'Leaning Tower of Dallas' Created After Failed High Rise Demolition

Sometimes 300 pounds of dynamite just isn't enough for the job and things don't go your way.

A high rise building north of downtown Dallas, Texas, was slated to be demolished on Sunday, but instead, a failed demolition left a section of the building still standing at a distinctive tilt, giving it the nickname, "The Leaning Tower of Dallas."

The scheduled implosion was part of a new $2.5 billion development project that will see a new office building, a hotel, various eateries, and other shops to the area located north of downtown. However, despite nearly 300 pounds of dynamite, the demolition company couldn't quite knock the old building down.

“The majority of the building at 2828 N. Haskell was imploded with explosives this morning. In certain instances, especially in the case of older buildings with all concrete and steel core construction, the building core and elevator shafts require additional demolition measures, and we will proceed with conventional demolition efforts over the course of this coming week," a spokesperson for Lloyd D. Nabors Demolition said in a statement.

Steve Pettigrew, president of Pettigrew Inc, another company involved in the demolition blamed the building's concrete and steel core.

"The skirt came off the core," he told NBC News.

The remaining structure, which is about 35 feet shorter than the 11-story original building and tilting at 15 degrees, will be brought down later this week with a crane and wrecking ball, Pettigrew said.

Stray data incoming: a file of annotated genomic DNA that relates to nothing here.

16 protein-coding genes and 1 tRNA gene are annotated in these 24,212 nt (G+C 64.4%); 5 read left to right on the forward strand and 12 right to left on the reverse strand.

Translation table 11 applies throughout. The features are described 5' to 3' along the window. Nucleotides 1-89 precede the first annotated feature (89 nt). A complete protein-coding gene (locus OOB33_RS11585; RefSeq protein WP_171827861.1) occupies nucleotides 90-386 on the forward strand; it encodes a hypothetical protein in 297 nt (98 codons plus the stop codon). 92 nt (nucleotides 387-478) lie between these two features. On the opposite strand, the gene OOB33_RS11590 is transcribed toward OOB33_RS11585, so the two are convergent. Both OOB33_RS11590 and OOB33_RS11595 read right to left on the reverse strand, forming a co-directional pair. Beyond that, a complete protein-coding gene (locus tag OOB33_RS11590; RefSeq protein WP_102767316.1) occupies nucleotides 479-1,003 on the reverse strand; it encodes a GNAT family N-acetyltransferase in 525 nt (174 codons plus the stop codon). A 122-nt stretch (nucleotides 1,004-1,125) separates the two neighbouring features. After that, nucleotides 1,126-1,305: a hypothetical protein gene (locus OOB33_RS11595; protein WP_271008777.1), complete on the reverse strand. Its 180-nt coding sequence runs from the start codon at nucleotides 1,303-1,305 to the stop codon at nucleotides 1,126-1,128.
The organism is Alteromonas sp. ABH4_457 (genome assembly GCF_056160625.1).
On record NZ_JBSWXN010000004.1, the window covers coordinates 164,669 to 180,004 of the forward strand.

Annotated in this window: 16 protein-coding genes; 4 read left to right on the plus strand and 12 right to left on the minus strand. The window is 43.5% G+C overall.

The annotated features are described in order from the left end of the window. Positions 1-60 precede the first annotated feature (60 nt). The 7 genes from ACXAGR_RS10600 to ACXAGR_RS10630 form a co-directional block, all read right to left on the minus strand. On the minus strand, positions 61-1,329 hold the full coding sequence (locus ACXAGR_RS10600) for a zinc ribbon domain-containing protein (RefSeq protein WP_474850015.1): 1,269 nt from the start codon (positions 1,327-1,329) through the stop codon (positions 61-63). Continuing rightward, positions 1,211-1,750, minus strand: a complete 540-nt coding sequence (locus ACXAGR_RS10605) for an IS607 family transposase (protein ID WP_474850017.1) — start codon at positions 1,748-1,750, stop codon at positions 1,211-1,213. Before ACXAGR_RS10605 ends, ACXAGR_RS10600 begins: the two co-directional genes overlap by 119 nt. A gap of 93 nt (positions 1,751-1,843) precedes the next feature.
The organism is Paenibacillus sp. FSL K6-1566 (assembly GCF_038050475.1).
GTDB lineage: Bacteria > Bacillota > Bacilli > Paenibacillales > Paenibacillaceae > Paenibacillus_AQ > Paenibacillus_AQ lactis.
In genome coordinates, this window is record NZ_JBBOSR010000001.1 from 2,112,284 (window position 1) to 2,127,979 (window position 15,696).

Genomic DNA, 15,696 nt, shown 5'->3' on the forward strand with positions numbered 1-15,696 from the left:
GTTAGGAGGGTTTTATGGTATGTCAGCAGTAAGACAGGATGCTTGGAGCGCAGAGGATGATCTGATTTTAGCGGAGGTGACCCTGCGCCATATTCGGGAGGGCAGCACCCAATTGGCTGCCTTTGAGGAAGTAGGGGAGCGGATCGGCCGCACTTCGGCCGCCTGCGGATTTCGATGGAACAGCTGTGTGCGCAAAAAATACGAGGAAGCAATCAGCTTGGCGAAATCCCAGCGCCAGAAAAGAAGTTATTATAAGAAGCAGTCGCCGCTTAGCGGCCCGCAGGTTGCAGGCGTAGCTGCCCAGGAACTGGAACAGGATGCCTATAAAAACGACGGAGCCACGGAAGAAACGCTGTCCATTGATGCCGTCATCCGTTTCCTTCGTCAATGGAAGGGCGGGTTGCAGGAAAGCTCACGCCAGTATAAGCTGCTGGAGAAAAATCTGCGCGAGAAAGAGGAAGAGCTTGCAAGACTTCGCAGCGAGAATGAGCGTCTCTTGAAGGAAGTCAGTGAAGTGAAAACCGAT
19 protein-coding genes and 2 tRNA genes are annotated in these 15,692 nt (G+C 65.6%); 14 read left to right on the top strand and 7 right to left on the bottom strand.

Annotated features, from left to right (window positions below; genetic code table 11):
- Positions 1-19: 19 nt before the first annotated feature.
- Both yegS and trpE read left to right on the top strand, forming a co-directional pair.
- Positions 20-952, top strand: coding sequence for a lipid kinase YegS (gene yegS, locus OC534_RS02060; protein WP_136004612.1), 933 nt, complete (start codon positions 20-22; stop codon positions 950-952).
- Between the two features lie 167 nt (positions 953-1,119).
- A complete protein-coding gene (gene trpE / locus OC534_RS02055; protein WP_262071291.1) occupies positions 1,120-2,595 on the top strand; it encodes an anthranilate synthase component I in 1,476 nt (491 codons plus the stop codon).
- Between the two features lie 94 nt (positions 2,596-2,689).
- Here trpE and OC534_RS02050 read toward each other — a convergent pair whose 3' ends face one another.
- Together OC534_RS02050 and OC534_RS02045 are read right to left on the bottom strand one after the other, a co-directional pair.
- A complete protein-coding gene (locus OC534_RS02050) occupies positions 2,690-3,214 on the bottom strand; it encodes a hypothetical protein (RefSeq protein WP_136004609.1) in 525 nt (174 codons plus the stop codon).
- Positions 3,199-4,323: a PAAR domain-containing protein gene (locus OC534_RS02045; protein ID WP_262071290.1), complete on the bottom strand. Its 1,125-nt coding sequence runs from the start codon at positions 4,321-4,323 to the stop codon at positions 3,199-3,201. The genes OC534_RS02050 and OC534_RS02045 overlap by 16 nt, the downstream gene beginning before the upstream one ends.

Meanwhile, residents in Dallas have taken advantage of their new landmark, taking a series of photos in which people can be seen "pushing" or "lifting up" the leaning tower.

The structure does not pose a threat to nearby structures or pedestrians in the area, a spokesperson for the company stated.

Once everything is properly brought down, crews will begin construction on the mixed-use project that will include space for offices and residences, as well as places to eat and other services.

"The concrete and steel core elevator shaft that survived the demolition process this morning is a testament to same 'built to last' philosophy we will honor in our development of The Central. These remaining improvements and debris will be safely removed this week, and we will be well on our way to providing a next-generation development with incredible walkability, activated green spaces and a place for our community to work, live, connect, and recharge," Artemio De La Vega, president and CEO of De La Vega Development, said in a statement.

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